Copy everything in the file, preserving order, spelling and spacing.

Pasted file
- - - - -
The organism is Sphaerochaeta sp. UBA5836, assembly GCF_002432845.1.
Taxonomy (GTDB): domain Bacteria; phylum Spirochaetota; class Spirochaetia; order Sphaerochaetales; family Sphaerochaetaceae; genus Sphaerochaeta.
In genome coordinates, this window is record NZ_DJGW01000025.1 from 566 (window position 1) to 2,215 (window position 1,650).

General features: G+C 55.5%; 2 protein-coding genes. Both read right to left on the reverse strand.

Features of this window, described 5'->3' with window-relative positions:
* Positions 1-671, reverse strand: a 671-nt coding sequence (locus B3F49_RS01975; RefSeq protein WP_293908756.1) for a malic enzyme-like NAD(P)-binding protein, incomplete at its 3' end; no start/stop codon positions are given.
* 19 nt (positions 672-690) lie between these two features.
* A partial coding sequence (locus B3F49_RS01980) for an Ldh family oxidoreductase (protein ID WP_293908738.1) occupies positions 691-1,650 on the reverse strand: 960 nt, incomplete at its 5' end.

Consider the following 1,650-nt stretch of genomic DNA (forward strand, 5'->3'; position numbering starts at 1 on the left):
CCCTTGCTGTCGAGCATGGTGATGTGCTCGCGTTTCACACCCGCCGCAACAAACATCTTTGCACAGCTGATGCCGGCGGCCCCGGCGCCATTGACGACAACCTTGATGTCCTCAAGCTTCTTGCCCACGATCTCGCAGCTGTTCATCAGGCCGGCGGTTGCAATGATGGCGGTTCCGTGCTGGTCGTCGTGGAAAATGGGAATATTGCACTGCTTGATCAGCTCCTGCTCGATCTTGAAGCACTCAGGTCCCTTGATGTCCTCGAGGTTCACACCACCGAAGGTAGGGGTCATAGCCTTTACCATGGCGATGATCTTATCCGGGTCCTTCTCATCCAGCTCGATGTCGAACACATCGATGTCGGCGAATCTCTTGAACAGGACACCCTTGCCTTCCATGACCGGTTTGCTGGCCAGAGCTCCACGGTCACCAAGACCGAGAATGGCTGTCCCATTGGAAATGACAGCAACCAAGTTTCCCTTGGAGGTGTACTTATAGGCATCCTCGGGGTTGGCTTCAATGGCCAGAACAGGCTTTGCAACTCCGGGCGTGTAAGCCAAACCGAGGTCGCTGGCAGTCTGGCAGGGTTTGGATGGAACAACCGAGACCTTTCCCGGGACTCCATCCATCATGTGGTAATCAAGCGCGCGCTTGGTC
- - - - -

The organism is Sphaerochaeta sp. UBA5836, assembly GCF_002432845.1.
Taxonomy (GTDB): domain Bacteria; phylum Spirochaetota; class Spirochaetia; order Sphaerochaetales; family Sphaerochaetaceae; genus Sphaerochaeta.
In genome coordinates, this window is record NZ_DJGW01000025.1 from 566 (window position 1) to 2,215 (window position 1,650).

General features: G+C 55.5%; 2 protein-coding genes. Both read right to left on the reverse strand.

Features of this window, described 5'->3' with window-relative positions:
* Positions 1-671, reverse strand: a 671-nt coding sequence (locus B3F49_RS01975; RefSeq protein WP_293908756.1) for a malic enzyme-like NAD(P)-binding protein, incomplete at its 3' end; no start/stop codon positions are given.
* 19 nt (positions 672-690) lie between these two features.
* A partial coding sequence (locus B3F49_RS01980) for an Ldh family oxidoreductase (protein ID WP_293908738.1) occupies positions 691-1,650 on the reverse strand: 960 nt, incomplete at its 5' end.

Consider the following 1,650-nt stretch of genomic DNA (forward strand, 5'->3'; position numbering starts at 1 on the left):
CCCTTGCTGTCGAGCATGGTGATGTGCTCGCGTTTCACACCCGCCGCAACAAACATCTTTGCACAGCTGATGCCGGCGGCCCCGGCGCCATTGACGACAACCTTGATGTCCTCAAGCTTCTTGCCCACGATCTCGCAGCTGTTCATCAGGCCGGCGGTTGCAATGATGGCGGTTCCGTGCTGGTCGTCGTGGAAAATGGGAATATTGCACTGCTTGATCAGCTCCTGCTCGATCTTGAAGCACTCAGGTCCCTTGATGTCCTCGAGGTTCACACCACCGAAGGTAGGGGTCATAGCCTTTACCATGGCGATGATCTTATCCGGGTCCTTCTCATCCAGCTCGATGTCGAACACATCGATGTCGGCGAATCTCTTGAACAGGACACCCTTGCCTTCCATGACCGGTTTGCTGGCCAGAGCTCCACGGTCACCAAGACCGAGAATGGCTGTCCCATTGGAAATGACAGCAACCAAGTTTCCCTTGGAGGTGTACTTATAGGCATCCTCGGGGTTGGCTTCAATGGCCAGAACAGGCTTTGCAACTCCGGGCGTGTAAGCCAAACCGAGGTCGCTGGCAGTCTGGCAGGGTTTGGATGGAACAACCGAGACCTTTCCCGGGACTCCATCCATCATGTGGTAATCAAGCGCGCGCTTGGTC